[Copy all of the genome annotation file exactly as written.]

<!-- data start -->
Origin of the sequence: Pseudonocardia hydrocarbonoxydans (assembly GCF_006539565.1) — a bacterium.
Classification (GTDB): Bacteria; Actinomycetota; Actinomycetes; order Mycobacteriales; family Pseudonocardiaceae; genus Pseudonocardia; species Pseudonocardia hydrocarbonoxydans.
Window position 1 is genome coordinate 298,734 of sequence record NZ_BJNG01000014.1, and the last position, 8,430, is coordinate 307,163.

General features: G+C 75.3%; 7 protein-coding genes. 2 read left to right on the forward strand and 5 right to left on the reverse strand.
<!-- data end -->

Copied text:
Origin of the sequence: Pseudonocardia hydrocarbonoxydans (assembly GCF_006539565.1) — a bacterium.
Classification (GTDB): Bacteria; Actinomycetota; Actinomycetes; order Mycobacteriales; family Pseudonocardiaceae; genus Pseudonocardia; species Pseudonocardia hydrocarbonoxydans.
Window position 1 is genome coordinate 298,734 of sequence record NZ_BJNG01000014.1, and the last position, 8,430, is coordinate 307,163.

General features: G+C 75.3%; 7 protein-coding genes. 2 read left to right on the forward strand and 5 right to left on the reverse strand.